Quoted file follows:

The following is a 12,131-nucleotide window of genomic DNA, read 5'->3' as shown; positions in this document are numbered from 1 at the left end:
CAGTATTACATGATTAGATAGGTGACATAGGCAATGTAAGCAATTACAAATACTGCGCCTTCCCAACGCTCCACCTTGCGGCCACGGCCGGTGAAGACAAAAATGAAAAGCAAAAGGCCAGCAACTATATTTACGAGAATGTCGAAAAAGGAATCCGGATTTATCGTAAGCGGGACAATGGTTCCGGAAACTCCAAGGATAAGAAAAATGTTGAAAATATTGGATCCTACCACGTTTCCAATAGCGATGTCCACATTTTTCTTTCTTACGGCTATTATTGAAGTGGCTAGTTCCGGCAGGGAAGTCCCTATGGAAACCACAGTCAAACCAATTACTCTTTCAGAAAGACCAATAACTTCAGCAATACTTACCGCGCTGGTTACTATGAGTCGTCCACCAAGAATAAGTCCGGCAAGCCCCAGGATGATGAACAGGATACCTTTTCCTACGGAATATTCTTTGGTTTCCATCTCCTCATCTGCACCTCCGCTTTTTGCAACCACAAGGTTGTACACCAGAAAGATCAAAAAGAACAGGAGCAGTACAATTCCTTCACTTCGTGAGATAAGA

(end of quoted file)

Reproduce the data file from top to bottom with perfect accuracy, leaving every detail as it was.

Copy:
The following is a 12,131-nucleotide window of genomic DNA, read 5'->3' as shown; positions in this document are numbered from 1 at the left end:
CAGTATTACATGATTAGATAGGTGACATAGGCAATGTAAGCAATTACAAATACTGCGCCTTCCCAACGCTCCACCTTGCGGCCACGGCCGGTGAAGACAAAAATGAAAAGCAAAAGGCCAGCAACTATATTTACGAGAATGTCGAAAAAGGAATCCGGATTTATCGTAAGCGGGACAATGGTTCCGGAAACTCCAAGGATAAGAAAAATGTTGAAAATATTGGATCCTACCACGTTTCCAATAGCGATGTCCACATTTTTCTTTCTTACGGCTATTATTGAAGTGGCTAGTTCCGGCAGGGAAGTCCCTATGGAAACCACAGTCAAACCAATTACTCTTTCAGAAAGACCAATAACTTCAGCAATACTTACCGCGCTGGTTACTATGAGTCGTCCACCAAGAATAAGTCCGGCAAGCCCCAGGATGATGAACAGGATACCTTTTCCTACGGAATATTCTTTGGTTTCCATCTCCTCATCTGCACCTCCGCTTTTTGCAACCACAAGGTTGTACACCAGAAAGATCAAAAAGAACAGGAGCAGTACAATTCCTTCACTTCGTGAGATAAGA